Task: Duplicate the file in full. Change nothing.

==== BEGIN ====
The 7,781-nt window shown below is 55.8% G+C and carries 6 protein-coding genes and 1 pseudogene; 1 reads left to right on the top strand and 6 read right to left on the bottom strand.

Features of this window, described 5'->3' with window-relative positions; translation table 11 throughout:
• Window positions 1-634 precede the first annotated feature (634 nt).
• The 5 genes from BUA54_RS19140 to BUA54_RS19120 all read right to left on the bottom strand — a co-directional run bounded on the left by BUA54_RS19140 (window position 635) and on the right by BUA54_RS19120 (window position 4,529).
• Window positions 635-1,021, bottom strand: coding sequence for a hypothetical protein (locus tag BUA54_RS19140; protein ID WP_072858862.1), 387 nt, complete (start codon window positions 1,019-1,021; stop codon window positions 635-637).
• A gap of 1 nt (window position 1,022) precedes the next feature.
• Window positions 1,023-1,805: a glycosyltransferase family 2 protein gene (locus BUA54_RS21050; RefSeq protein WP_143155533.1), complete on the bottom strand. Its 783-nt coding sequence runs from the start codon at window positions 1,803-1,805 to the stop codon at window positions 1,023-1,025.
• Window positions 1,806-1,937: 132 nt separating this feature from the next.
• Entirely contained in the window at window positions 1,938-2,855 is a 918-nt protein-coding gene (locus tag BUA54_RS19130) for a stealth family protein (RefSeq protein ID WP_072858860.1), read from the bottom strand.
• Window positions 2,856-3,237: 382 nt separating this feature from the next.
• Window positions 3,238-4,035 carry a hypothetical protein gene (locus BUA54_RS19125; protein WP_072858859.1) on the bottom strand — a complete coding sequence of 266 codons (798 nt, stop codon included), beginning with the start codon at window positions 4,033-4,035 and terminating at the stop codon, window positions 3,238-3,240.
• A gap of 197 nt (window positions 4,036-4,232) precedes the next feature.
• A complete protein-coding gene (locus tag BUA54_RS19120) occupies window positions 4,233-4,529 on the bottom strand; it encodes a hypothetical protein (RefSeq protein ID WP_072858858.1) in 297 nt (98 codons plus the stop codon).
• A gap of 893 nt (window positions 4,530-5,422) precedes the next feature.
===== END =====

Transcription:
The 7,781-nt window shown below is 55.8% G+C and carries 6 protein-coding genes and 1 pseudogene; 1 reads left to right on the top strand and 6 read right to left on the bottom strand.

Features of this window, described 5'->3' with window-relative positions; translation table 11 throughout:
• Window positions 1-634 precede the first annotated feature (634 nt).
• The 5 genes from BUA54_RS19140 to BUA54_RS19120 all read right to left on the bottom strand — a co-directional run bounded on the left by BUA54_RS19140 (window position 635) and on the right by BUA54_RS19120 (window position 4,529).
• Window positions 635-1,021, bottom strand: coding sequence for a hypothetical protein (locus tag BUA54_RS19140; protein ID WP_072858862.1), 387 nt, complete (start codon window positions 1,019-1,021; stop codon window positions 635-637).
• A gap of 1 nt (window position 1,022) precedes the next feature.
• Window positions 1,023-1,805: a glycosyltransferase family 2 protein gene (locus BUA54_RS21050; RefSeq protein WP_143155533.1), complete on the bottom strand. Its 783-nt coding sequence runs from the start codon at window positions 1,803-1,805 to the stop codon at window positions 1,023-1,025.
• Window positions 1,806-1,937: 132 nt separating this feature from the next.
• Entirely contained in the window at window positions 1,938-2,855 is a 918-nt protein-coding gene (locus tag BUA54_RS19130) for a stealth family protein (RefSeq protein ID WP_072858860.1), read from the bottom strand.
• Window positions 2,856-3,237: 382 nt separating this feature from the next.
• Window positions 3,238-4,035 carry a hypothetical protein gene (locus BUA54_RS19125; protein WP_072858859.1) on the bottom strand — a complete coding sequence of 266 codons (798 nt, stop codon included), beginning with the start codon at window positions 4,033-4,035 and terminating at the stop codon, window positions 3,238-3,240.
• A gap of 197 nt (window positions 4,036-4,232) precedes the next feature.
• A complete protein-coding gene (locus tag BUA54_RS19120) occupies window positions 4,233-4,529 on the bottom strand; it encodes a hypothetical protein (RefSeq protein ID WP_072858858.1) in 297 nt (98 codons plus the stop codon).
• A gap of 893 nt (window positions 4,530-5,422) precedes the next feature.